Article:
The construction of a participatory candidacy
However, to become an actor you must first win elections and do it with the participation of the people. How, then, do you build a participatory candidacy?
There are three precautions. The first is to understand that building a participatory candidacy is not a marketing issue. Although marketing is important in building a candidacy, the issue is political. Second idea: it is not a matter of forming a discourse based on a bet, but rather of putting forward a discourse that engages the majority of citizens based on a project of change. Third precaution: a winning candidacy is not one that masters electoral techniques, but rather one that finds a way to represent concrete, real, material social actors living in cities with political traditions rooted in neoliberalism. That's the problem.
After these precautions, we believe there are four concepts needed to build a participatory candidacy. First is the idea of coalition. The idea of coalition allows us to talk about an electoral impact and confluence, and about an electoral initiative that we call an alliance. So, to build a participatory candidacy is, unarguably, to face the challenge of putting in place a political, social and civic alliance that supports the project of democratic change in the city. And that alliance is needed to win the mayoralty. But another thing is to govern. They are two completely different things.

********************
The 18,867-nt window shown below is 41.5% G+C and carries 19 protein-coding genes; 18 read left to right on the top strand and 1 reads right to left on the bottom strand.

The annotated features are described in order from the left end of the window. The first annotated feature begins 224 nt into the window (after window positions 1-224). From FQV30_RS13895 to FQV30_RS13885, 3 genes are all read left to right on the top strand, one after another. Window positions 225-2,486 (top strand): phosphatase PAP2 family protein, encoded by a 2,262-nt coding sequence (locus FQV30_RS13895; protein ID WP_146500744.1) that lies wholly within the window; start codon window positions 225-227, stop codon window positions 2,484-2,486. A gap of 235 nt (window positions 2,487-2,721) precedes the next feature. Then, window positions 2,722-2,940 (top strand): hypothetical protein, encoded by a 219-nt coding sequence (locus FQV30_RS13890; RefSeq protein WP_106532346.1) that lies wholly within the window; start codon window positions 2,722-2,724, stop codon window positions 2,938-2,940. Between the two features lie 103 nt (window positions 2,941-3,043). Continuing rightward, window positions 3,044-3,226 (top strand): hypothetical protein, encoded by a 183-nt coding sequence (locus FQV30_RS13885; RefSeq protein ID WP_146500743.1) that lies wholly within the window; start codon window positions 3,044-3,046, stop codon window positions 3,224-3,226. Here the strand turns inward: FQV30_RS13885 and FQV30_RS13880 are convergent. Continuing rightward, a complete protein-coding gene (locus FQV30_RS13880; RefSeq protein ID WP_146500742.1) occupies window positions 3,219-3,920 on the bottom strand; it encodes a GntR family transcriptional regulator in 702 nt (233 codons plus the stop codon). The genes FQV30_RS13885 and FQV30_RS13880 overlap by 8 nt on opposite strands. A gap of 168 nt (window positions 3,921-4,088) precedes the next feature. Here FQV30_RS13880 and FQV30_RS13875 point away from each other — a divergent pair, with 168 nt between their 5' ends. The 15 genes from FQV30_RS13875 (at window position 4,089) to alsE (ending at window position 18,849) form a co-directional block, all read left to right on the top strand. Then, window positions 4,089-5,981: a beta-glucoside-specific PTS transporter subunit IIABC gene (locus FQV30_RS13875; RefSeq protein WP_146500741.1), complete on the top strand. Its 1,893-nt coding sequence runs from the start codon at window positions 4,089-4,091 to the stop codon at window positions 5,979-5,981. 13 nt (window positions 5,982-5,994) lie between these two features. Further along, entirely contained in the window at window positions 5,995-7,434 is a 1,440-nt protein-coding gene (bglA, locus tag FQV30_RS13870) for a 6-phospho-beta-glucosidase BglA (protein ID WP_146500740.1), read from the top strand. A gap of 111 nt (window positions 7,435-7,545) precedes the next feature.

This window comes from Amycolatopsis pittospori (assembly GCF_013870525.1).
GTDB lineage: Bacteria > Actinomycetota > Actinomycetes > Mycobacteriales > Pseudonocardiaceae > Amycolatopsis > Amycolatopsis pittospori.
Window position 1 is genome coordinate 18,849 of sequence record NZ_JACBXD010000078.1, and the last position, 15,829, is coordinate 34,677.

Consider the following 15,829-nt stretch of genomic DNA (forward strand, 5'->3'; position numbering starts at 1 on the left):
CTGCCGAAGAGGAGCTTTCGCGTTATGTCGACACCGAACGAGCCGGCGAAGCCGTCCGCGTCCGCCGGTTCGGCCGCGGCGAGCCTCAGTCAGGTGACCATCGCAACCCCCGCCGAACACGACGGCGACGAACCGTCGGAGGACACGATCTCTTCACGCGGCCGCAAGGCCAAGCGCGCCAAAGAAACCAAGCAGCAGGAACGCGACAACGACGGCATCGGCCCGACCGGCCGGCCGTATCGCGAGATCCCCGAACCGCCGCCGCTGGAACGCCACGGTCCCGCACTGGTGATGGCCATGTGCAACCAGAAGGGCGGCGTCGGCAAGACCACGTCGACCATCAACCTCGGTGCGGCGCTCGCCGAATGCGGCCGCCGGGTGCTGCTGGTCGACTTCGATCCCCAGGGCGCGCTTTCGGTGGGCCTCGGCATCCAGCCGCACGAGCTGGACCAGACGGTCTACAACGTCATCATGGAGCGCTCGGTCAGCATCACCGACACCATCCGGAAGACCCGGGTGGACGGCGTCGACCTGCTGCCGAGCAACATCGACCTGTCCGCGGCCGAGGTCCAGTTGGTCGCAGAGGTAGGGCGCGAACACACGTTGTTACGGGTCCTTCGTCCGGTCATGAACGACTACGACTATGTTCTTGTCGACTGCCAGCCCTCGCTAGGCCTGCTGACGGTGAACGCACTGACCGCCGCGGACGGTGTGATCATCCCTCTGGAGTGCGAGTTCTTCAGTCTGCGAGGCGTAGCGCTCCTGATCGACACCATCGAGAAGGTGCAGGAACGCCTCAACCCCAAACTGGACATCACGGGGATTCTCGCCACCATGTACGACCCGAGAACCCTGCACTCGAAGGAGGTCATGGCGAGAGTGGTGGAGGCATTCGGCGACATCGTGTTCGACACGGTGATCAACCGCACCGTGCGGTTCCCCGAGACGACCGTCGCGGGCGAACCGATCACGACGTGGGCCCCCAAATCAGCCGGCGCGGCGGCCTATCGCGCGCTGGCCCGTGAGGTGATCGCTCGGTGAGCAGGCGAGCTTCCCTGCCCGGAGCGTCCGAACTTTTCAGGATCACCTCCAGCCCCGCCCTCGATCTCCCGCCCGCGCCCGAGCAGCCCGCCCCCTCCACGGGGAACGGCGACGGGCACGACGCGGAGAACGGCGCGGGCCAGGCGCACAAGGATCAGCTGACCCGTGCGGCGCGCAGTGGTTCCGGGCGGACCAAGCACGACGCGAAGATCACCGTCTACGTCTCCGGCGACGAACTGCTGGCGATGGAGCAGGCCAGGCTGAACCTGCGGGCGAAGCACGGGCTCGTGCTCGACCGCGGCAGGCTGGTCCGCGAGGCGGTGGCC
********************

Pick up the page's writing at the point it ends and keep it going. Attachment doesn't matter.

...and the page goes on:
In our case, the confluence, or alliance, that we set up is articulated around emerging political movements of a new type, such as the one I belong to, the Autonomist Movement, along with local political movements that operate only within the city. Then there are the movements, organizations, and social leaders of all kinds, such as trade unions, cultural movements, feminists, environmentalists, independent citizens, and people who contribute, including critical intellectuals like university professors, or other knowledge sources produced in cities. Valparaíso is the second most important city in Chile and one of the main university centers; consequently, there is a well-rooted critical intellectuality that also contributes to the process. In this alliance, even sectors of local commerce are represented. Examples of these sectors include those linked to the tourism sector, or to the small commerce sector, which is crucial since 55% of employment in Valparaiso comes from small commerce, known as neighborhood shops.
We define what we want and who we are by the edges, by the periphery.